An abuse so true he would touch the stars.
Now she’s a white girl dancing braless
In his teenage basement bedroom.
Now he’s a doughy-faced guy flying crosstown towards Canarsie.

Leon Freilich
Park Slope
ADVANTAGE: A parodist with a rapier sword and a witty epee
DISADVANTAGE: His poems are a bit of a joke, truth be told.

“A Cooler 13th”
Steel bars do not a prison make
When it’s bar mitzvah day
And Daddy’s obligated to
Celebrate and pray.
So Tuvia Stern, an inmate at
The fabled New York Tombs,
Transcended lockup etiquette
And ordered party rooms.
He had the gym festooned with bunting
And rocked with festive strains
Provided by an Orthordox group
That blew out everyone’s brains.
Kin and kith and friends galore
All danced and sang out lustily,
Serenading the bar mitzvah boy
Religiously and robustily.
They ate and drank like Rahm Emanuel
Or baseball’s Leo Durocher,
The food having been most carefully catered
To be ultra-strictly kosher.
Sixty guests held forth in the cooler
For fully six-plus hours
While eight correction officers
Kept guard over baskets of flowers.
The guards as well made sure the party
Remained a private affair,
Keeping other prisoners
From infiltrating there.
The only jailbird to be found
Was the influential dad,
Who may be a convicted scammer
But on this day wasn’t bad.

The fraudster’s now upstate and serving
Two-and-a-half to seven
But at least he gave his now-a-man son
A taste of party heaven.
And he’s done the same for his lovely daughter —
Stern showed his jailhouse dash
Again when he had outsiders in
For her engagement bash.

The Brooklyn Paper / Mike Short

Lynn Chandhok
Park Slope
ADVANTAGE: A bi-cultural poet who would add diversity to the male-dominated poetic world.
DISADVANTAGE: A bit academic, which could hurt her outreach efforts.

“Confetti, Ticker Tape”
I want to say they’re swallows. In September,
when we were feeding everyone we could,
we’d look for them above the tracks on Ninth Street.
What startled me was how their undersides
caught the light, flashed silver, how the group
would swoop and rise like wind itself, the flock
vanishing every time it changed directions,
how the birds hung on air and clung together
circling above us, silver, like the squares
we thought were bits of fuselage or flakes
of skyscraper, falling, until they floated
towards us, lower, landing on our front stoop
and I picked the papers up, but they were blank —
one after the other, blank, burned at the edges.
Richard Bowditch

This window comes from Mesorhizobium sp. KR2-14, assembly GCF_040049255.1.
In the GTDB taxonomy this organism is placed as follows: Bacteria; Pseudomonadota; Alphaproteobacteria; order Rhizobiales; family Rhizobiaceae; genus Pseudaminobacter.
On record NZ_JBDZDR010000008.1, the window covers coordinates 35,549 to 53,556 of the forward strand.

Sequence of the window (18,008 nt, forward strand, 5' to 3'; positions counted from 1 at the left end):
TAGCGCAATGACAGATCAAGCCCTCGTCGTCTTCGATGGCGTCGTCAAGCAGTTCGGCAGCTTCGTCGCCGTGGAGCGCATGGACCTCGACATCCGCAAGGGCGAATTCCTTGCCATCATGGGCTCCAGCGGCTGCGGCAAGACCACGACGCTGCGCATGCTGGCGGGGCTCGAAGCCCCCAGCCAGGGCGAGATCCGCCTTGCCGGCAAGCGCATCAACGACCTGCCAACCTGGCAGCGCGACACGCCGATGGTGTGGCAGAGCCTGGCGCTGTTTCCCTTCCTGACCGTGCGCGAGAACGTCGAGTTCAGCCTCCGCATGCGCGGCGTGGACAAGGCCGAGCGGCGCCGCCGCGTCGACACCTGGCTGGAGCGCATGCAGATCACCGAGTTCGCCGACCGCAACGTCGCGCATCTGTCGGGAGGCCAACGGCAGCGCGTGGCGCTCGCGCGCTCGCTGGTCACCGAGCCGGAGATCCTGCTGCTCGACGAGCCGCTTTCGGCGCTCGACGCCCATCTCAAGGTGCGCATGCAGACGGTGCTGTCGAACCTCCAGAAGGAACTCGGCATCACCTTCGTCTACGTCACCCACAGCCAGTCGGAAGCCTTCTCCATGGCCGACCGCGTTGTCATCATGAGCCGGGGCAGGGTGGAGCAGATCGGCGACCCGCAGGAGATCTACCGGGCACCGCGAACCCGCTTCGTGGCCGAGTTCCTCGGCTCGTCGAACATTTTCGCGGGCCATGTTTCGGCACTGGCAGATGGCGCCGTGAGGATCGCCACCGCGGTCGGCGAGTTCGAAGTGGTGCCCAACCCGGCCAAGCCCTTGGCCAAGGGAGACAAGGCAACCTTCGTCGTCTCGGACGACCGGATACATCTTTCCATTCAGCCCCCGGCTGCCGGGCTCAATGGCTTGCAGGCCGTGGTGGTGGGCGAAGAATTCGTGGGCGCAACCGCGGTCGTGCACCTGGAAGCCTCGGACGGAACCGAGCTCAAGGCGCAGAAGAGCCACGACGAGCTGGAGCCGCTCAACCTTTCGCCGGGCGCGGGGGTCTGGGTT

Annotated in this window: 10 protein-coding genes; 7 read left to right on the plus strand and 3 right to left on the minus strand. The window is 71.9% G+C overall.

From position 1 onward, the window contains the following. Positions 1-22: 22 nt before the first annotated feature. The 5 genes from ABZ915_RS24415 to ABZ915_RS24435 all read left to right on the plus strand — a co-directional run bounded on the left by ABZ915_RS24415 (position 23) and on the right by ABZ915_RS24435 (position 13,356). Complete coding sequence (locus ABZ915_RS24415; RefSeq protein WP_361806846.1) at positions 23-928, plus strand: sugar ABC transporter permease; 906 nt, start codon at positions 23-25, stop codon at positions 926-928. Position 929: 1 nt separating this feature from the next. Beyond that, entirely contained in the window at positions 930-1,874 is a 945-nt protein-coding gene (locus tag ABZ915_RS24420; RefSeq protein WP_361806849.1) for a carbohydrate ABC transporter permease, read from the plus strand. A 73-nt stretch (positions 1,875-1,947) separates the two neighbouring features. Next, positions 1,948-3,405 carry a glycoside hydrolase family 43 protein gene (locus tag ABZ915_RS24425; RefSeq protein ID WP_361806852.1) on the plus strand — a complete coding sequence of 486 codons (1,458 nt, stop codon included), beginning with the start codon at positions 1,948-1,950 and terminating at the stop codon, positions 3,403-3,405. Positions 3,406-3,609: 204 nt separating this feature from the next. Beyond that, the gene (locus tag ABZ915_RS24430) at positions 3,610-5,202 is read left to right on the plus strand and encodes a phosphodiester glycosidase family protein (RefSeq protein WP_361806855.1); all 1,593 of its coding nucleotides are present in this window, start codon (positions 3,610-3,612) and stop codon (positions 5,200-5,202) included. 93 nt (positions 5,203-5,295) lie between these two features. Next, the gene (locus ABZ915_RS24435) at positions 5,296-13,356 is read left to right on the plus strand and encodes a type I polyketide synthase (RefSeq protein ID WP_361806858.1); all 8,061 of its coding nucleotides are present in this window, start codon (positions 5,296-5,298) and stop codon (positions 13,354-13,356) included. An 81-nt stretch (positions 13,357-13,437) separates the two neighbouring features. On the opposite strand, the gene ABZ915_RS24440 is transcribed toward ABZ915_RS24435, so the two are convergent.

They Might Be Giants
ADVANTAGE: Might be the single most-identifiable Brooklyn-based rock band. Ever.
DISADVANTAGE: Let’s be real: it is well documented why Constantinople changed its name to Istanbul.

“Ana Ng”
Make a hole with a gun perpendicular
To the name of this town in a desk-top globe
Exit wound in a foreign nation
Showing the home of the one this was written for
My apartment looks upside down from there
Water spirals the wrong way out the sink
And her voice is a backwards record
It’s like a whirlpool and it never ends
Ana Ng and I are getting old
And we still haven’t walked in the glow of each other’s majestic presence
Listen Ana, hear my words
They’re the ones you would think I would say if there was a me for you
All alone at the ’64 World’s Fair
Eighty dolls yelling, “Small girl after all”
Who was at the Dupont Pavilion?
Why was the bench still warm? Who had been there?
Or the time when the storm tangled up the wires
To the horn on the pole at the bus depot
And in the back of the edge of hearing
These are the words that the voice was repeating:
Ana Ng and I are getting old
And we still haven’t walked in the glow of each other’s majestic presence
Listen Ana, hear my words
They’re the ones you would think I would say if there was a me for you
When I was driving once I saw this painted on a bridge:
“I don’t want the world, I just want your half.”
They don’t need me here, and I know you’re there
Where the world goes by like the humid air
And it sticks like a broken record
Everything sticks like a broken record
Everything sticks until it goes away
And the truth is, we don’t know anything
Ana Ng and I are getting old
And we still haven’t walked in the glow of each other’s majestic presence
Listen Ana, hear my words
They’re the ones you would think I would say if there was a me for you
C. Taylor Crothers